The rooms in Spirit Center are named for mystics and monastics. Here is one of them.
Dorothy Day was born in 1897 in Brooklyn, New York. Her father took a newspaper position in San Francisco and she witnessed the 1906 earthquake along with the subsequent self-sacrifice of neighbors in crisis — a formative experience about individual action and Christian community.
As a young adult and emerging writer, she became interested in social action and the power of the written word to effect change. She was jailed for her participation in a nonviolent protest advocating for women’s right to vote. From then on, civil disobedience was a part of her advocacy for the poor and disenfranchised, and for peace.
As she searched for focus and became a mother, she was drawn to the Catholic faith and converted. Here she discovered a foundation in the sacraments and the inspiration of the saints that would support and inspire her for the rest of her life. She considered the Beatitudes from Jesus’ Sermon on the Mount a mission statement. However, the Great Depression had begun and she struggled to find Catholic leaders dedicated to living this Gospel message. She wrote, “Where was the Catholic leadership in the gathering of bands of men and women together, for the actual Works of Mercy?” She felt that the needs of the times called for saints that not only ministered to the victims of society, but also worked to remedy the ills of society that created such victims.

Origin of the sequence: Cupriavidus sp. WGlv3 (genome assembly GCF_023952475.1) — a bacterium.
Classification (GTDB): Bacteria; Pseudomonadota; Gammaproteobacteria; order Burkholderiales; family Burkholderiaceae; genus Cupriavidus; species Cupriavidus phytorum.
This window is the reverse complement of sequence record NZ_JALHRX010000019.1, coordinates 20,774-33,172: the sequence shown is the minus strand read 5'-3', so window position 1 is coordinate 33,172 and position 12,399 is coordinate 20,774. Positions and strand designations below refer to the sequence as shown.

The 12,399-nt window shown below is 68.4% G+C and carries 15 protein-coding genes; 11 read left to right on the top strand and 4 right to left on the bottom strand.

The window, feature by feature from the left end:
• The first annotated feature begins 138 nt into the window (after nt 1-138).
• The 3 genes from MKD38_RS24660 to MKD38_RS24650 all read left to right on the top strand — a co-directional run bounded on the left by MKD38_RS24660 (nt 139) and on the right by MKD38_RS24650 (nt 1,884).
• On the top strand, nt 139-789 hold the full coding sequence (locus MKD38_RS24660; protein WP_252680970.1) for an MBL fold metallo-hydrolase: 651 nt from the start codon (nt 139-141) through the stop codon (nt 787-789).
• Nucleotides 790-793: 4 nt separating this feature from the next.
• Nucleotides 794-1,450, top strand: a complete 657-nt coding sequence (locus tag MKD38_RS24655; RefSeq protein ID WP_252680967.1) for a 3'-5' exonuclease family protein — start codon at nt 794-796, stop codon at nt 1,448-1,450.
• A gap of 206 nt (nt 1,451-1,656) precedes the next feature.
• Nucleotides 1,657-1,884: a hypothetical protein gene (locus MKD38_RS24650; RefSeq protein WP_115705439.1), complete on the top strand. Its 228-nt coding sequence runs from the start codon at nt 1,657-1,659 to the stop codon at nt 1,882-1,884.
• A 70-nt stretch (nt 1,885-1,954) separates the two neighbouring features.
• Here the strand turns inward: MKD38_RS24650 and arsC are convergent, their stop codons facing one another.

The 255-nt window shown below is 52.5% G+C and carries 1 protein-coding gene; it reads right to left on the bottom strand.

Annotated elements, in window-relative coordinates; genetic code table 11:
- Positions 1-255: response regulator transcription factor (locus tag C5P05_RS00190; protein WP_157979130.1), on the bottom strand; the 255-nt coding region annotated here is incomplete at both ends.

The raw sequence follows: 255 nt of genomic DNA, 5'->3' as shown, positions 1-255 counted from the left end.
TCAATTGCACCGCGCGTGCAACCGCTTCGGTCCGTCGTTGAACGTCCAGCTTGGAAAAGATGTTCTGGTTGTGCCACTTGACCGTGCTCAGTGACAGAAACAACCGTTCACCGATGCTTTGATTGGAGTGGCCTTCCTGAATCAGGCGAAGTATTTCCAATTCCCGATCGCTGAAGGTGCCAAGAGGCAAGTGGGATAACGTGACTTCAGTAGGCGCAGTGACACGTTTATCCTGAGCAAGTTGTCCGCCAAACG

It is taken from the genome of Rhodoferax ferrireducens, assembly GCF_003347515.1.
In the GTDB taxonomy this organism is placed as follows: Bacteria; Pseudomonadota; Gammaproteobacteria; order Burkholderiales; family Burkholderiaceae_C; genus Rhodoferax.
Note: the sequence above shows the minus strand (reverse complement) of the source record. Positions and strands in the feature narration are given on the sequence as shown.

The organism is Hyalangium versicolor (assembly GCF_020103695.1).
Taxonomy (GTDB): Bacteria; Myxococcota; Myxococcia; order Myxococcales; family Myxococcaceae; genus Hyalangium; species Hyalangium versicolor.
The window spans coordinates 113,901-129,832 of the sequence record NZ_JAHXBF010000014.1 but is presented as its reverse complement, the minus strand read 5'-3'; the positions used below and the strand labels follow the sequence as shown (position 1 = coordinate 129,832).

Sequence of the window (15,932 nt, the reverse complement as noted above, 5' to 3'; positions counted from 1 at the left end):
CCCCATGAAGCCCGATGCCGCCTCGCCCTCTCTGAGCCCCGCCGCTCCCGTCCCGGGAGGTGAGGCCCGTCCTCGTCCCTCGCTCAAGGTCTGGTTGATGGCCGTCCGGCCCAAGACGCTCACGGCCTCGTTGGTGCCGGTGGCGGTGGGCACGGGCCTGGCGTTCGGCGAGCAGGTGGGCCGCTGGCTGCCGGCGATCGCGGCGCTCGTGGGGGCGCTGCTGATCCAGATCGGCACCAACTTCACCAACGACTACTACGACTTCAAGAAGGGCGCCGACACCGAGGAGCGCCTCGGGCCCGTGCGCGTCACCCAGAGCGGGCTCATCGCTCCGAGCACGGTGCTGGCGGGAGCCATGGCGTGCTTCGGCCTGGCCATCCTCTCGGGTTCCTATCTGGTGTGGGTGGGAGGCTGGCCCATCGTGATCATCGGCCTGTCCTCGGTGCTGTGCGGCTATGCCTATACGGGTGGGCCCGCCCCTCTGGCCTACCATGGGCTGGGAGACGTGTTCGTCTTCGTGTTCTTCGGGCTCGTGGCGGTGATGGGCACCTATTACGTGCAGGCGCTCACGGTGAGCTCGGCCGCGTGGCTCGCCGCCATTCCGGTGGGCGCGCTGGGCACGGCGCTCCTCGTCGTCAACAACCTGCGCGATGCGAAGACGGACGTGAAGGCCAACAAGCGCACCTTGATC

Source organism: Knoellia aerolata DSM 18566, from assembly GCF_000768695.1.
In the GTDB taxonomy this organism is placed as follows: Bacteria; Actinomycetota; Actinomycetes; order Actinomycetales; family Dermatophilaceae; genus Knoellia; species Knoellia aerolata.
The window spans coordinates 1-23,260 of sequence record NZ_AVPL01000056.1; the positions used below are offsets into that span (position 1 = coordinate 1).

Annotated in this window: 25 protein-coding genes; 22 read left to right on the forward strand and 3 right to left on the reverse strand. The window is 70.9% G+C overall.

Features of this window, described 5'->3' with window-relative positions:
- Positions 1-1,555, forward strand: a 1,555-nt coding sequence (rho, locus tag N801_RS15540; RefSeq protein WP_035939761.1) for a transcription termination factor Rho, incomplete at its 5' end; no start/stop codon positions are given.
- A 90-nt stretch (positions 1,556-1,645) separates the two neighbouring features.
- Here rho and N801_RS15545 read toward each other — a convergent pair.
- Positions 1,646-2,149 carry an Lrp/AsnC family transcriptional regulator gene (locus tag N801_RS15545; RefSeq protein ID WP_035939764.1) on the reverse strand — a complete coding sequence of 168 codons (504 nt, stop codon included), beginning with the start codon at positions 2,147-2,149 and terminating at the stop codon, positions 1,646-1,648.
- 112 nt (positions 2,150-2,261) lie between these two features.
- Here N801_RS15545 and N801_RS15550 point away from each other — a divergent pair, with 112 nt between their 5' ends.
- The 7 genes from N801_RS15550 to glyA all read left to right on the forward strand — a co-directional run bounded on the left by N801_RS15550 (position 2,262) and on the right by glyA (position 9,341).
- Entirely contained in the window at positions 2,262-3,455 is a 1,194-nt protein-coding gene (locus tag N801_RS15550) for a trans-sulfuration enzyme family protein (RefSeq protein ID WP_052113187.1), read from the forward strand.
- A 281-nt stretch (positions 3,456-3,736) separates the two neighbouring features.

Shortly after intensely praying for clarification about her own call she met Peter Maurin, a French immigrant who had a vision for social justice and its connection to the poor that was partially inspired by St. Francis of Assisi and papal documents on social matters. Peter helped Dorothy find a grounding in Catholic theology for social action. She began the publication Catholic Worker in 1933 and the Catholic Worker movement was born. Along with the publication, houses of hospitality emerged that provided food, clothing, and shelter to guests on a no-questions-asked basis. “We cannot love God unless we love each other,” said Dorothy.
Eventually she became a Benedictine oblate and the Divine Office gave her an essential framework for daily prayer that strengthened her work throughout many odds. The Benedictine influence can be seen in the Catholic Worker movement’s values of voluntary simplicity, community, prayer, and hospitality.
In his 2015 address before the U.S. Congress, Pope Francis included her in a short list of exemplary Americans along with Abraham Lincoln, Martin Luther King, Jr., and Thomas Merton. The Church has opened the cause for Dorothy Day’s possible canonization and now refers to her with the title, Servant of God.